Info Service on Biodiversity and Traditional Knowledge (July12/01)
Dear friends and colleagues,
We are pleased to welcome you to our new TWN Biodiversity and Traditional Knowledge Information Service that will provide the following:
1)† Selected articles and analysis on biodiversity and traditional knowledge issues, in particular as they relate to the Convention on Biological Diversity and its Nagoya Protocol on Access and Benefit Sharing;†††††††††
2) Investigative reports on potential biopiracy cases, with a focus on patents and patent claims; and
3) Related developments in other intergovernmental processes, including the World Intellectual Property Organisation, the World Trade Organisation and the follow-up to the outcome of the 2012 UN Conference on Sustainable Development (Rio+20).
In this first mailing, we reveal that Avon Products, the US-based cosmetics firm internationally known for its ďAvon ladiesĒ, is seeking patent control over a wide variety of Asian medicinal plants. The company has filed six patent applications on use of the plants in skin creams in the past several years. These claims collectively cover sixteen different Asian plant species, some of which are used to treat skin problems in various types of Asian traditional medicine.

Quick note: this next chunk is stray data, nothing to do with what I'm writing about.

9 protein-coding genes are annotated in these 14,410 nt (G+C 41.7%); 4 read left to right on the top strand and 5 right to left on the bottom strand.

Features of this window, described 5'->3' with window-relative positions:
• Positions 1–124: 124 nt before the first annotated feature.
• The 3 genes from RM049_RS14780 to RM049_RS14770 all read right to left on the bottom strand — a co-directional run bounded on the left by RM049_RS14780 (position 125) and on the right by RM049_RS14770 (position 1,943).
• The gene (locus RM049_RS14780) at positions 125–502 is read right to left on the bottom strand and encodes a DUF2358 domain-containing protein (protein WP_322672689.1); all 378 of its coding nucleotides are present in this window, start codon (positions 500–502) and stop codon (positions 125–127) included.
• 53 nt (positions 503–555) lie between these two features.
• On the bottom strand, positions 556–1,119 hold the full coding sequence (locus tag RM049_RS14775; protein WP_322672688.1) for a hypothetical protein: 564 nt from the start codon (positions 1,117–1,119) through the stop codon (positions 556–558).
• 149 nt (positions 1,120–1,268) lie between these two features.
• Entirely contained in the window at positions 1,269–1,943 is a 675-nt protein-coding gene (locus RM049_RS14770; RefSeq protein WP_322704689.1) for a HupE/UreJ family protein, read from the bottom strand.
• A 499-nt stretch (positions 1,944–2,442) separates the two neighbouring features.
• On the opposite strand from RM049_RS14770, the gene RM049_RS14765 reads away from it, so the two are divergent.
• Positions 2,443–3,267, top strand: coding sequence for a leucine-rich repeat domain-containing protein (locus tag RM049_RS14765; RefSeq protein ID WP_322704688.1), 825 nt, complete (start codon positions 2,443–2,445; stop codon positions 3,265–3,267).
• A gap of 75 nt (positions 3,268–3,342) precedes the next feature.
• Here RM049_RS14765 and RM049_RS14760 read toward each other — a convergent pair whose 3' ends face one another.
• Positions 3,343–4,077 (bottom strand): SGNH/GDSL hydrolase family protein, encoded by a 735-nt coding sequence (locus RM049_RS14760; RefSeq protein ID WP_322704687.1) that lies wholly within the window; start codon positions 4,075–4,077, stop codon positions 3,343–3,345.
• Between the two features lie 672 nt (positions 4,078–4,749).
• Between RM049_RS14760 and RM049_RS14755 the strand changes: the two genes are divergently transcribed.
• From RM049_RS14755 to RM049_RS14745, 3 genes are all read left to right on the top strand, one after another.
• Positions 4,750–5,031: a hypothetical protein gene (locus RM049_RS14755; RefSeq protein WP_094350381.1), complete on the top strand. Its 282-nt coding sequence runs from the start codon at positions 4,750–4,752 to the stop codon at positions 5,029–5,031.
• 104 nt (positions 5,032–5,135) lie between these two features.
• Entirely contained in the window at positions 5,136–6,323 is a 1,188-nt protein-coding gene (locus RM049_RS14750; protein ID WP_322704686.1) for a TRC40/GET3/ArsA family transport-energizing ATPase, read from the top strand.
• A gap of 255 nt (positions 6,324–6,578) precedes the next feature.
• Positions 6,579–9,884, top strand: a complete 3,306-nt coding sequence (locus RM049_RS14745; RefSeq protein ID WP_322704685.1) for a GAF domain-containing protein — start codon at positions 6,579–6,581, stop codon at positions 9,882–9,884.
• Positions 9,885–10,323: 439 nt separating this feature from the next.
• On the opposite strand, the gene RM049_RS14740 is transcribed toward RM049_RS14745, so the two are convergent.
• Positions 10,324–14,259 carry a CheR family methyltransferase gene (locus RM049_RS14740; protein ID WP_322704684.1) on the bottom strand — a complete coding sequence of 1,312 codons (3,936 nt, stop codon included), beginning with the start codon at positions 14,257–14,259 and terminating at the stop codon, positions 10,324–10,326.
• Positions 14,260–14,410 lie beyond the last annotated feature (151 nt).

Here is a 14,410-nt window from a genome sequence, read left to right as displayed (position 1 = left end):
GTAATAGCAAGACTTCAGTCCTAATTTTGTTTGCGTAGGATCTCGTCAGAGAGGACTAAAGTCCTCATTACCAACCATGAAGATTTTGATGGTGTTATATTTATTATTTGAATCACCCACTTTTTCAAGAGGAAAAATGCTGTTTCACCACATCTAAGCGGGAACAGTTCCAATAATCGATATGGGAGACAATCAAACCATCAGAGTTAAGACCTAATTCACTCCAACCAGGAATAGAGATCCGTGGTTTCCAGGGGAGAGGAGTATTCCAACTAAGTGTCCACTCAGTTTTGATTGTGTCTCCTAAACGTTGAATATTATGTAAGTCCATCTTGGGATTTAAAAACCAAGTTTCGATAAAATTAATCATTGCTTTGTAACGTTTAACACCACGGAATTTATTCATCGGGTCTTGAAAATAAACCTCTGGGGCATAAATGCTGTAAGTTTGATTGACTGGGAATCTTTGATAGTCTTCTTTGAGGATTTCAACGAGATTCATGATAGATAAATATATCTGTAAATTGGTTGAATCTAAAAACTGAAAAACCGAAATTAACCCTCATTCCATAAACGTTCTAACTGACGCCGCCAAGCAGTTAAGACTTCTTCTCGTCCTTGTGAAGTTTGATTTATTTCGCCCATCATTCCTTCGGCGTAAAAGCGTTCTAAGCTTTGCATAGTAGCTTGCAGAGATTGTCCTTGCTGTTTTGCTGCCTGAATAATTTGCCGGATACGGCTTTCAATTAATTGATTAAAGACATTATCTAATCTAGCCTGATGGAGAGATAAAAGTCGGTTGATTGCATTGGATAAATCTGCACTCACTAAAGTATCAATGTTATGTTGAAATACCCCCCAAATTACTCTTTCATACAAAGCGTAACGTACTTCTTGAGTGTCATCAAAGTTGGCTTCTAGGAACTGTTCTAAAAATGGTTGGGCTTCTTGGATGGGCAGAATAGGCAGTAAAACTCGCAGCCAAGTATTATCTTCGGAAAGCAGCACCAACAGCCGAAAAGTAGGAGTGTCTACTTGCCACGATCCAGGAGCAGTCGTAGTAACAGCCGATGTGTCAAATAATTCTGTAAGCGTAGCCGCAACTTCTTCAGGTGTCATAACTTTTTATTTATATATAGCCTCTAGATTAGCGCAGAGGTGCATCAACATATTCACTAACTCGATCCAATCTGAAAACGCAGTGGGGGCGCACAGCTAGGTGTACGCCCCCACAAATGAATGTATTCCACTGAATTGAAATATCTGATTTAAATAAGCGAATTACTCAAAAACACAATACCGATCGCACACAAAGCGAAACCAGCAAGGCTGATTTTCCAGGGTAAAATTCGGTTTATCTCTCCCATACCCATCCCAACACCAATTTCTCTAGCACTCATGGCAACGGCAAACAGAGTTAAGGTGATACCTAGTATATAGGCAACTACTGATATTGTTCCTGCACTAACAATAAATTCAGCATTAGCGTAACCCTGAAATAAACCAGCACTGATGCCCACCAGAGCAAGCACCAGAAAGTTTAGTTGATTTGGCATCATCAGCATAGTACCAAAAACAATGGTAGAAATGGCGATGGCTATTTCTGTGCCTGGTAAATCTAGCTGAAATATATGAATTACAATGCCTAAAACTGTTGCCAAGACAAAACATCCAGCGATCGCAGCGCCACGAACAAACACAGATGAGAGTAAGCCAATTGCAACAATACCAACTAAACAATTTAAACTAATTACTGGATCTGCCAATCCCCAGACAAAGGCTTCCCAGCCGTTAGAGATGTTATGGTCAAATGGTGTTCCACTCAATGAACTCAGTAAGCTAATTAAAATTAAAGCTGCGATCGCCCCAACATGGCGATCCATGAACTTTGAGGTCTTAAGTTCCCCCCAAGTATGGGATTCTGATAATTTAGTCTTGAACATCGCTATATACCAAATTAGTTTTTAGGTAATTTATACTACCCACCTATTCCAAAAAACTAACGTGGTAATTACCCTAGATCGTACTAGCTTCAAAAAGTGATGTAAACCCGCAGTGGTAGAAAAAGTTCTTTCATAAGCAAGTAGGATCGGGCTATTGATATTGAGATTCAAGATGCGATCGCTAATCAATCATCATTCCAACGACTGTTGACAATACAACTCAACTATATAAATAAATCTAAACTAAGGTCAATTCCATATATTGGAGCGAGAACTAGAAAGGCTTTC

To date, three US patents have been issued, and three applications remain pending. Avon is seeking rights in others countries, including inside Asia itself. At present, the company is using five of the plants in more than twenty four skin care products it sells worldwide. These products are some of Avon's main entries in the lucrative global skin care market, which totals nearly US $90 billion per year in sales.
Where and when did Avon acquire the plants it claims, and what, if any, benefit sharing arrangements are in place? The answers to these questions may clarify the implications of Avonís patent claims for countries that are Parties to the Convention on Biological Diversity, particularly those that have joined the Nagoya Protocol on Access and Benefit Sharing or who already have national Access and Benefit Sharing laws.
The briefing paper by Edward Hammond is titled: "The Avon Lady comes collecting Asian medicinal plants - Iconic cosmetics firm seeking to patent numerous Asian medicinal and food plants". It provides an introduction to Avon's claims, which should be investigated further. With many of the plants that Avon claims grown and traditionally used in several countries, the patent claims also show the importance of regional cooperation to confront biopiracy.
The full paper is available at: http://twnside.org.sg/title2/briefing_papers/No64.pdf
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With best wishes,